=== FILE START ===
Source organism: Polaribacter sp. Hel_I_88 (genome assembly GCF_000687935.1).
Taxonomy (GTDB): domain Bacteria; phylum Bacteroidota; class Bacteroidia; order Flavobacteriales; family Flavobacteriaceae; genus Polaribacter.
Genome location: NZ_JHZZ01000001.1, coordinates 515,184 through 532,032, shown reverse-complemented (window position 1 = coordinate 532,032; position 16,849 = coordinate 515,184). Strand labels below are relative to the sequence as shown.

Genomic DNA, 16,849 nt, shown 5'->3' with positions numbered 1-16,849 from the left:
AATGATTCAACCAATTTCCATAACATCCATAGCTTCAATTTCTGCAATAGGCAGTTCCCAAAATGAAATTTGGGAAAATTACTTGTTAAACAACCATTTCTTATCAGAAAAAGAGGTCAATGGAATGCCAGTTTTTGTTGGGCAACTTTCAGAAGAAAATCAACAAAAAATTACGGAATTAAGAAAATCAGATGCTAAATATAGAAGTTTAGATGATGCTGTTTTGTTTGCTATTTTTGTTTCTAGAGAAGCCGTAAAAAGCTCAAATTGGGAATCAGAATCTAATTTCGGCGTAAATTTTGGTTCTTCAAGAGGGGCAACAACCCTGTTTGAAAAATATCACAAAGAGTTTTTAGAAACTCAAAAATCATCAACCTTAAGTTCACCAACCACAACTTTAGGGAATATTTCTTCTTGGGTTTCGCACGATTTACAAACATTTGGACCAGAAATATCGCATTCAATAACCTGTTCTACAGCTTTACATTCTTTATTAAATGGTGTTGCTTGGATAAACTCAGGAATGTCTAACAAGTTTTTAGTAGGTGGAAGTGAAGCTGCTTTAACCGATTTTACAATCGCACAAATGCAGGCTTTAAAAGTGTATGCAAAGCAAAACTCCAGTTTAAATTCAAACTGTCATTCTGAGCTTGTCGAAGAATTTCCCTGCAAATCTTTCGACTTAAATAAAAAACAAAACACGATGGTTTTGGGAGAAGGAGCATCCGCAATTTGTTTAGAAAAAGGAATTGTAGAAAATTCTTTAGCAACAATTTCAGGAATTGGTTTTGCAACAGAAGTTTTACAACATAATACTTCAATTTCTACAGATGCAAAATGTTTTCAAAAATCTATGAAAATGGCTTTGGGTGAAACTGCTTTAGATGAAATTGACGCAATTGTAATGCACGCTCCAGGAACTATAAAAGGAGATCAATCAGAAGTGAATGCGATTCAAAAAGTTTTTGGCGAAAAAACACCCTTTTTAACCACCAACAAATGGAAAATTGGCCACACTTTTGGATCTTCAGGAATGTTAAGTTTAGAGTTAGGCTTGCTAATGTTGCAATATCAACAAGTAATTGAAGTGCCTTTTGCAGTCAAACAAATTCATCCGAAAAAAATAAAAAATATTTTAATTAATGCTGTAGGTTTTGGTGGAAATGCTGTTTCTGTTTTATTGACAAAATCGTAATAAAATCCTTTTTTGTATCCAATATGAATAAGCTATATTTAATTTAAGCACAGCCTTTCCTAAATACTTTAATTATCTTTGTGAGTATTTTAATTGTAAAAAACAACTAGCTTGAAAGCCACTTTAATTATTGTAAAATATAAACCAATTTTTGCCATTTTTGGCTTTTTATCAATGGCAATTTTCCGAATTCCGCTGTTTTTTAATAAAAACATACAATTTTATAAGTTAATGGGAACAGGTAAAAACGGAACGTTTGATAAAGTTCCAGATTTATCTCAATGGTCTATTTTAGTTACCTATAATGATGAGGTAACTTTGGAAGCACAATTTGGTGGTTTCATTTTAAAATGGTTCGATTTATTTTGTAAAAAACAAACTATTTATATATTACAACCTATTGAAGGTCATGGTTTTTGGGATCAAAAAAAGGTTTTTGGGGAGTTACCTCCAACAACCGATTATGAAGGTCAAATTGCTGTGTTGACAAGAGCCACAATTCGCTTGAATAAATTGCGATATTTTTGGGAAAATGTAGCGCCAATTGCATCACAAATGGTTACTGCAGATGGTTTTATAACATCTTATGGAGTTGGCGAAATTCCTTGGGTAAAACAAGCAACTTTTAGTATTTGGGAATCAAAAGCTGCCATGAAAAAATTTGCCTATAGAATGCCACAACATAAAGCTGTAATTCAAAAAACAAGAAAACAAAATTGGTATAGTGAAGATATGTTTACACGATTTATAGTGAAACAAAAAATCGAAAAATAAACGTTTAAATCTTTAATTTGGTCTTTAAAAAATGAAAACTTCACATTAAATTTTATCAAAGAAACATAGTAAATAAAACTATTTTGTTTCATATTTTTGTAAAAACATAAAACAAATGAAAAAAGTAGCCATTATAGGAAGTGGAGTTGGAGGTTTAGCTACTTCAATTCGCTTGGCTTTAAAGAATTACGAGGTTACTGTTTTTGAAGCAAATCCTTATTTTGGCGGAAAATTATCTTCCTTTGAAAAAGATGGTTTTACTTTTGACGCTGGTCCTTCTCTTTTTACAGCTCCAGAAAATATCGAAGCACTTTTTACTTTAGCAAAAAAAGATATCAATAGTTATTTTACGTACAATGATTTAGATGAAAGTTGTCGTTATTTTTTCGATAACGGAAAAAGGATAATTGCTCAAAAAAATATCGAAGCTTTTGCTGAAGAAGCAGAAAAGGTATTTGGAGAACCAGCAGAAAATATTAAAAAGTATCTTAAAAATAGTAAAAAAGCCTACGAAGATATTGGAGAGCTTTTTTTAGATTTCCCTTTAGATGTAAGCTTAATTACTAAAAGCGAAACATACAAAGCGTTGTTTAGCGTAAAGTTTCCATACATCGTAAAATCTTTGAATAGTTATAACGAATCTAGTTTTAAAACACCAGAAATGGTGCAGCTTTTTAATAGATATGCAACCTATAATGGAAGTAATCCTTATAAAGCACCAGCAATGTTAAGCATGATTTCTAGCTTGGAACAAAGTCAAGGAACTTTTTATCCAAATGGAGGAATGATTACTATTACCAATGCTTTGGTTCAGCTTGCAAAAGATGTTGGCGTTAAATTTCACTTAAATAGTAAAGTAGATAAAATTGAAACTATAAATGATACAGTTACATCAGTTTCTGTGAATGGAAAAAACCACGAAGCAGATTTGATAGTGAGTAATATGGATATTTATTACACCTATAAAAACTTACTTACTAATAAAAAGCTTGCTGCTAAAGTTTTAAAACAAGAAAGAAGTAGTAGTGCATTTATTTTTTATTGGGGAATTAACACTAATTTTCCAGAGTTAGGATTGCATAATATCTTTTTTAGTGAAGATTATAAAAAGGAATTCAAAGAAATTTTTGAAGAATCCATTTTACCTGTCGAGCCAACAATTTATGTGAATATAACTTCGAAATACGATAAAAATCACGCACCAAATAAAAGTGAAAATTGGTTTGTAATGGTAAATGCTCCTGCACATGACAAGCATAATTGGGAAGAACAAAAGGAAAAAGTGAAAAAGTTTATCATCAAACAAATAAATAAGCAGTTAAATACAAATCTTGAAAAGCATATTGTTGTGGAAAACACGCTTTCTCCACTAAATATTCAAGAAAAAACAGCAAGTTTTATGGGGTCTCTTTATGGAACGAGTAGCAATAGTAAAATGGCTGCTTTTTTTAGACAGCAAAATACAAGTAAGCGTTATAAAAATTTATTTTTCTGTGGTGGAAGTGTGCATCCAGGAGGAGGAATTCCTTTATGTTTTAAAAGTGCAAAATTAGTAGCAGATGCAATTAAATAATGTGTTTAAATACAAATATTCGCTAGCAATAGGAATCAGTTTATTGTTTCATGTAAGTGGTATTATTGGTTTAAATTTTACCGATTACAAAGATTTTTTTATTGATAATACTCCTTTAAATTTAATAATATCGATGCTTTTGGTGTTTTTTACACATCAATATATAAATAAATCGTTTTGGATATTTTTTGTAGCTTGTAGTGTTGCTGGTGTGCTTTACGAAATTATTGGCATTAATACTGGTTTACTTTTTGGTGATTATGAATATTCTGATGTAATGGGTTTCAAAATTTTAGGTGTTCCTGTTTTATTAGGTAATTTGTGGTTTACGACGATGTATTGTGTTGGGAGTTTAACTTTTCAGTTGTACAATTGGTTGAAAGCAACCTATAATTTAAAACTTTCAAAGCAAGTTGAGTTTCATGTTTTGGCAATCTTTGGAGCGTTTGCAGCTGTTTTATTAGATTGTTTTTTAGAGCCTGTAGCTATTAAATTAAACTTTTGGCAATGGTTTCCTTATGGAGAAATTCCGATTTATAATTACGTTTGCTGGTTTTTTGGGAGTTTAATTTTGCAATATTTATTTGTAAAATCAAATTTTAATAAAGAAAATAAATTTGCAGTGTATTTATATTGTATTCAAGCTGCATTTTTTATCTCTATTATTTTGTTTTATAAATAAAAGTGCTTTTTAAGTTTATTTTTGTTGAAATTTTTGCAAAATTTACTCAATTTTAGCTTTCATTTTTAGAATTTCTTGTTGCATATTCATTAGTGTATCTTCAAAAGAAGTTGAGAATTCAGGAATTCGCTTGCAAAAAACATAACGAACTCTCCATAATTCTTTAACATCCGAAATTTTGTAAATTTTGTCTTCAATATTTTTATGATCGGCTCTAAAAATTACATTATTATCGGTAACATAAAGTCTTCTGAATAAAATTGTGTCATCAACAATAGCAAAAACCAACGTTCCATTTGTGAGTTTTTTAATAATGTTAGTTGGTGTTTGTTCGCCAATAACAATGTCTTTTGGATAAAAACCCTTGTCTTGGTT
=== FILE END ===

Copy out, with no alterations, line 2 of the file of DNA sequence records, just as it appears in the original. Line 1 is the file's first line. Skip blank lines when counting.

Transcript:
Taxonomy (GTDB): domain Bacteria; phylum Bacteroidota; class Bacteroidia; order Flavobacteriales; family Flavobacteriaceae; genus Polaribacter.